The most important hunter turned conservationist, Madison Grant, was also their principal writer. He was a key supporter, often founder or leader, of a dozen or so conservation groups which still exist, though he barely appears in their official histories. Among the most prominent were: Save the Redwoods League; the New York Zoological Society (now the Wildlife Conservation Society, WCS); and the National Parks Association (now the National Parks Conservation Association).
His book, “The Passing of the Great Race,” was published in the year the National Park Service was founded. Science Magazine’s glowing review enthused over its “solid merit.” Thirty years later, it would be cited by German Nazis who couldn’t understand why they were on trial: They were, they pleaded, simply emulating the United States where scientific eugenics had long been used to shape society. Grant had sent a translation of his book to Hitler, who called it his bible.
It’s unfair to single out Madison Grant. Scratch the record anywhere in the early conservation movement and eugenics sounds loud and clear: Alexander Graham Bell, who falsely claimed to have invented the telephone, and who was one of the founders of the National Geographic Society; two charter members of the Sierra Club, David Starr Jordan (founding president of Stanford University) and Luther Burbank, were all prominent members of the movement. George Grinnell, founder of the Audubon Society (and Edward Curtis’s mentor) was Madison Grant’s close friend for nearly fifty years. The National Park Service’s first director, mining magnate Stephen Mather, was backed by Charles Goethe, of the Audobon and Kenya Wildlife Societies, regional head of the Sierra Club, and outspoken advocate of Nazi eugenic laws.3 In one article Goethe enthused, “We are moving toward the elimination of humanity’s undesirables like Sambo, the husband to Mandy the ‘washerlady’.”4 In 1965, on his 90th birthday, Goethe was dubbed the state’s “number one citizen” by California’s Governor. He fought against immigration from Mexico whose inhabitants, he pontificated, scored as low as “negroes” and Italians in IQ tests.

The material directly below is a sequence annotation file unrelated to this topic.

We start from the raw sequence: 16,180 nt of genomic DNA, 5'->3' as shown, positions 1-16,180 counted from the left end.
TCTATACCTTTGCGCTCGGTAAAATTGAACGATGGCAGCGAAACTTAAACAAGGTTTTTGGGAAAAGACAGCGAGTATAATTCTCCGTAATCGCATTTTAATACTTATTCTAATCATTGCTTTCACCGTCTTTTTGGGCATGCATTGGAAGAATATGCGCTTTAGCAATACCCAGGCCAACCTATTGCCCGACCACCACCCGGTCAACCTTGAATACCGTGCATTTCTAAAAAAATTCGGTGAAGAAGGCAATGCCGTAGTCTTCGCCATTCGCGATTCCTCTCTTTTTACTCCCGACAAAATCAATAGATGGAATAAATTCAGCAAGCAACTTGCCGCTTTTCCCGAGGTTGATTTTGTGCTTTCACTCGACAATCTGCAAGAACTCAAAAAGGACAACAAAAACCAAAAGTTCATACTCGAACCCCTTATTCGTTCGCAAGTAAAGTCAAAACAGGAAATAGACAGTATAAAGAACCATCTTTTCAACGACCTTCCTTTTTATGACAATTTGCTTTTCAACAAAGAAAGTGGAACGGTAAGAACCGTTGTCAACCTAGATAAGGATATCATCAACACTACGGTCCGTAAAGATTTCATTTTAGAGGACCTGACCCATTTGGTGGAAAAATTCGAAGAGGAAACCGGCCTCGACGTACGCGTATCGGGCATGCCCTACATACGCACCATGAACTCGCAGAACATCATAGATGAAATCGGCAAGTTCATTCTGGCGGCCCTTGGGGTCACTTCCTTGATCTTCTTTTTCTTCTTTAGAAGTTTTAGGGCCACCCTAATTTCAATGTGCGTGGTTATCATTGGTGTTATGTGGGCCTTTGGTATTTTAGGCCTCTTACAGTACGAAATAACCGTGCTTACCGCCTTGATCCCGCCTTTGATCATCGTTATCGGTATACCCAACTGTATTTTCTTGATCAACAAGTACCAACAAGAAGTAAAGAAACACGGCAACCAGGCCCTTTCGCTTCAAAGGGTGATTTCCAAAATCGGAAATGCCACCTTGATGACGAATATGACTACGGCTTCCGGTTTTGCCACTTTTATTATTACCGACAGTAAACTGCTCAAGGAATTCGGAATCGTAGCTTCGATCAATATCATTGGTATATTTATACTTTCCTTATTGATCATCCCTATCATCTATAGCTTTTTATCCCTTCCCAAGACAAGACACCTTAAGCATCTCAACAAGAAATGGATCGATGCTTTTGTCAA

Eugenics grew into the establishment belief of the first half of the 20th century and didn’t falter seriously until 1945 when an American battalion stumbled into Buchenwald, just after its inmates had seized it from fleeing camp guards.
When the Nazis had built it, their second concentration camp, an oak tree growing inside its fences had consciously been conserved. It was symbolic, though not about nature: Goethe had written poetry, including some of Faust, under its branches.
The military defeat of Nazism was to unveil scientific eugenics as a true Faustian pact, absurdly false and grotesquely savage. That should have been its end. But as with much in this history, the fog of obfuscation hangs over the landscape: Eugenic affiliations are continually denied or censored.
Acclaimed figures in post-war European conservation included former Nazis like Prince Bernhard, a founder of WWF (who joined the allies before the war), and Bernhard Grzimek, the self-proclaimed “savior of the Serengeti,” co-founder of Friends of the Earth Germany, and former director of the Frankfurt Zoological Society – one of Europe’s biggest conservation funders. He made sure the Maasai and other tribes were expelled.